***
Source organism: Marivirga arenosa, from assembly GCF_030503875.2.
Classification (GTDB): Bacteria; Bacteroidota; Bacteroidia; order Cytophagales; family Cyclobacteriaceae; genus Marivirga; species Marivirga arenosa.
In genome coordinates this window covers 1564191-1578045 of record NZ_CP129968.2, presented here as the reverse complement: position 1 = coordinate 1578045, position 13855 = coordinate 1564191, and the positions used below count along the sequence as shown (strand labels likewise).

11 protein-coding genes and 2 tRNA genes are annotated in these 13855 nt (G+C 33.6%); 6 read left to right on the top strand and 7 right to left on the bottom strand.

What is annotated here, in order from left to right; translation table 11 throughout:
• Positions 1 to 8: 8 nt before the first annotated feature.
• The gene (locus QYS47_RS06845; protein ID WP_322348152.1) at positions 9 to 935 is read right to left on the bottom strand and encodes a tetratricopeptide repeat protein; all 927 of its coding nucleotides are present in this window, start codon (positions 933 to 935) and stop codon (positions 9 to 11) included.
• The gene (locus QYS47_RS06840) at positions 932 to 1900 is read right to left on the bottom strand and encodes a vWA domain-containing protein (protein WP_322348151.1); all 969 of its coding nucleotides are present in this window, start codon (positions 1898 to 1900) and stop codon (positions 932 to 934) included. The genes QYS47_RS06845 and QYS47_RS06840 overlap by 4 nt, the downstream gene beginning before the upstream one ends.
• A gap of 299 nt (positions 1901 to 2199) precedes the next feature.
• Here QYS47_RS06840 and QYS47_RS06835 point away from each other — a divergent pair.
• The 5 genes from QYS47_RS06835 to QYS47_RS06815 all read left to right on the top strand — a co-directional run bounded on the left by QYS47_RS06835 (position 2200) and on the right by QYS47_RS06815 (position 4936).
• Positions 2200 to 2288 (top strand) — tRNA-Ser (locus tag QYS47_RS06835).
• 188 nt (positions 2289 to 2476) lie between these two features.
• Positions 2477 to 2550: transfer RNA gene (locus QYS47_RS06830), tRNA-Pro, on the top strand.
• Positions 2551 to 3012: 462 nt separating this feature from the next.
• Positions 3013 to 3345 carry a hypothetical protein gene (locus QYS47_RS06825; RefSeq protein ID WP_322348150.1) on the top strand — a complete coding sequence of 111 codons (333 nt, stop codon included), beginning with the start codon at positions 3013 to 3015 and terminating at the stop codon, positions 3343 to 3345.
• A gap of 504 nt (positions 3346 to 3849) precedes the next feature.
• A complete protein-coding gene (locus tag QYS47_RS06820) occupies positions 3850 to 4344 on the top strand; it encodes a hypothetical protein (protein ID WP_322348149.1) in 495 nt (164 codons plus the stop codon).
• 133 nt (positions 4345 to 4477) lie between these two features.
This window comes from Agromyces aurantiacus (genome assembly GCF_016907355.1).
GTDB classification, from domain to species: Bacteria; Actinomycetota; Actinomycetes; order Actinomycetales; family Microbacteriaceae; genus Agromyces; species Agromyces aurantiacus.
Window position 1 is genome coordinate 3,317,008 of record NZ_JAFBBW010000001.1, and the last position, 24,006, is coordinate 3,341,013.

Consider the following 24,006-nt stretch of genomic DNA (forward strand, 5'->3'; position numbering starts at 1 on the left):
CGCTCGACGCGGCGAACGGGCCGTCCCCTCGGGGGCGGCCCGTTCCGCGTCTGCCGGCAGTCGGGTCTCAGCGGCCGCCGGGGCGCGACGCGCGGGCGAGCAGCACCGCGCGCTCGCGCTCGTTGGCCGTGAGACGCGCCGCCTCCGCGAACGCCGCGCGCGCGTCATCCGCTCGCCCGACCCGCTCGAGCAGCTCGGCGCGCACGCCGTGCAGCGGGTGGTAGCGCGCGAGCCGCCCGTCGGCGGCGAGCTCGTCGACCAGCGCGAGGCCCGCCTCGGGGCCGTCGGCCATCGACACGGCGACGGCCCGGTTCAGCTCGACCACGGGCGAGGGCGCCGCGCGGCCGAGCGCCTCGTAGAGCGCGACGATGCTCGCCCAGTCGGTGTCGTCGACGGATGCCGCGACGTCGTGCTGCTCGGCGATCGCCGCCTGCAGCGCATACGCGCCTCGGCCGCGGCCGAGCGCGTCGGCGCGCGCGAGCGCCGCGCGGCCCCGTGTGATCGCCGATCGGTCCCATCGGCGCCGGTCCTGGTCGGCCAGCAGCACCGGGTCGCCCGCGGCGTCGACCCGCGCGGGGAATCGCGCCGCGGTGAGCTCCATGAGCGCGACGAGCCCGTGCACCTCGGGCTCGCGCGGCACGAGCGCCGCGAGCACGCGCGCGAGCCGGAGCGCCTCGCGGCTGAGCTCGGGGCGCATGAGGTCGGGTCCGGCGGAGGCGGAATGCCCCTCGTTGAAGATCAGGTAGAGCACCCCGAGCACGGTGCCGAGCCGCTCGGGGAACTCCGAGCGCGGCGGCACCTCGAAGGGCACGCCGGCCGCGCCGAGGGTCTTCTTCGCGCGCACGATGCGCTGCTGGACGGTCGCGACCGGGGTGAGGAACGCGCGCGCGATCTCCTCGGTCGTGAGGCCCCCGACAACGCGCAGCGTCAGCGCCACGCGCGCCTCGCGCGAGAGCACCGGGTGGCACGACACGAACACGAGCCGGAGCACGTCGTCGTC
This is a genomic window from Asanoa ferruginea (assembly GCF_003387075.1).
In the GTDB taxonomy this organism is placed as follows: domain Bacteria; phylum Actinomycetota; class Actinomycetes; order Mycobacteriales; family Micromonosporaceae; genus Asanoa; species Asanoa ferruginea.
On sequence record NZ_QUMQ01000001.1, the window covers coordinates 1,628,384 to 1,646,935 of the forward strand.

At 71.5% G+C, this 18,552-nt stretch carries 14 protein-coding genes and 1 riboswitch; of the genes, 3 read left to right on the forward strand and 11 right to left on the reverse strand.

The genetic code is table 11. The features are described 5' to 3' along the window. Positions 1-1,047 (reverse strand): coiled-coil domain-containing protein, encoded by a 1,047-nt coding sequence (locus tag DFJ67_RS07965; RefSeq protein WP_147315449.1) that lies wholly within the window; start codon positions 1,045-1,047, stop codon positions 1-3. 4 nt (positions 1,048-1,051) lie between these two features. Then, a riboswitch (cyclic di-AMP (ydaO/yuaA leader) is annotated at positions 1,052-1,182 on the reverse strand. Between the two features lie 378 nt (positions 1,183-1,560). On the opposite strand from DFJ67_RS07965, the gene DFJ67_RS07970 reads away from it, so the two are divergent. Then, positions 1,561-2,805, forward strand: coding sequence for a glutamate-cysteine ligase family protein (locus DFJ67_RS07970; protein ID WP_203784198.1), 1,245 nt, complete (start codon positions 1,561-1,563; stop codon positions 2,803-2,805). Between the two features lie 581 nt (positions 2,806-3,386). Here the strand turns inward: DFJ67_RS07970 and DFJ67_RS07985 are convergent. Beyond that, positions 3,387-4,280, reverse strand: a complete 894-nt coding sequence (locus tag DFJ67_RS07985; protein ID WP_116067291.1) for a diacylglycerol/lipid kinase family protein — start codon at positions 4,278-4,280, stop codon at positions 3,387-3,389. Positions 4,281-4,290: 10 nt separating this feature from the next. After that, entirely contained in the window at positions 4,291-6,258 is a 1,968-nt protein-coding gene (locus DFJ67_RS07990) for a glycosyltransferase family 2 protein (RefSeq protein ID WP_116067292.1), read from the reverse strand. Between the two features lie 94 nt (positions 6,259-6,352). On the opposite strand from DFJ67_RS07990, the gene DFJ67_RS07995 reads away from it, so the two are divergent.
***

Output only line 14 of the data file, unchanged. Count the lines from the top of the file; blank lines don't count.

• Positions 2477 to 2550: transfer RNA gene (locus QYS47_RS06830), tRNA-Pro, on the top strand.